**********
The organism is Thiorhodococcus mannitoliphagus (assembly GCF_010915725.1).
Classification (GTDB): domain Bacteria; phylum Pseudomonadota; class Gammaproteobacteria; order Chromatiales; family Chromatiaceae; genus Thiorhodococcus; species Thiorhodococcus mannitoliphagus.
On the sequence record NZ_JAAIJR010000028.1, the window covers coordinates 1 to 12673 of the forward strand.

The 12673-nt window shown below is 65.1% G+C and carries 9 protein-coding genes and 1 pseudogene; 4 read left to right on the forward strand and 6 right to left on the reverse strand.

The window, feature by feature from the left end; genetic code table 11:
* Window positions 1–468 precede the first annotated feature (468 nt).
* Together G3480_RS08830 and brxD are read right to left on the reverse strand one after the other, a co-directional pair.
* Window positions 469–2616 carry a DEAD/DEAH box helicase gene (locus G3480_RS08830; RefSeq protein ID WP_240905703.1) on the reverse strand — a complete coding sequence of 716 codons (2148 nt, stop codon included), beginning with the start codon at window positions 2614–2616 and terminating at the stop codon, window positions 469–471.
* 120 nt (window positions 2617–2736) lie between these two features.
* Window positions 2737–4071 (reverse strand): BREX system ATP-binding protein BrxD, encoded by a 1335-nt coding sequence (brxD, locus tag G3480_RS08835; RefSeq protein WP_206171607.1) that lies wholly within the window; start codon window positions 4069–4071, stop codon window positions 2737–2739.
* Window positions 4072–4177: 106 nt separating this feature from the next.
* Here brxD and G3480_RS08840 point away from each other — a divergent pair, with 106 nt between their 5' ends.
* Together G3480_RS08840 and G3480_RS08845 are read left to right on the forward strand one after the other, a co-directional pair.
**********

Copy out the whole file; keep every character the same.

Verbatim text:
The organism is Thiorhodococcus mannitoliphagus (assembly GCF_010915725.1).
Classification (GTDB): domain Bacteria; phylum Pseudomonadota; class Gammaproteobacteria; order Chromatiales; family Chromatiaceae; genus Thiorhodococcus; species Thiorhodococcus mannitoliphagus.
On the sequence record NZ_JAAIJR010000028.1, the window covers coordinates 1 to 12673 of the forward strand.

The 12673-nt window shown below is 65.1% G+C and carries 9 protein-coding genes and 1 pseudogene; 4 read left to right on the forward strand and 6 right to left on the reverse strand.

The window, feature by feature from the left end; genetic code table 11:
* Window positions 1–468 precede the first annotated feature (468 nt).
* Together G3480_RS08830 and brxD are read right to left on the reverse strand one after the other, a co-directional pair.
* Window positions 469–2616 carry a DEAD/DEAH box helicase gene (locus G3480_RS08830; RefSeq protein ID WP_240905703.1) on the reverse strand — a complete coding sequence of 716 codons (2148 nt, stop codon included), beginning with the start codon at window positions 2614–2616 and terminating at the stop codon, window positions 469–471.
* 120 nt (window positions 2617–2736) lie between these two features.
* Window positions 2737–4071 (reverse strand): BREX system ATP-binding protein BrxD, encoded by a 1335-nt coding sequence (brxD, locus tag G3480_RS08835; RefSeq protein WP_206171607.1) that lies wholly within the window; start codon window positions 4069–4071, stop codon window positions 2737–2739.
* Window positions 4072–4177: 106 nt separating this feature from the next.
* Here brxD and G3480_RS08840 point away from each other — a divergent pair, with 106 nt between their 5' ends.
* Together G3480_RS08840 and G3480_RS08845 are read left to right on the forward strand one after the other, a co-directional pair.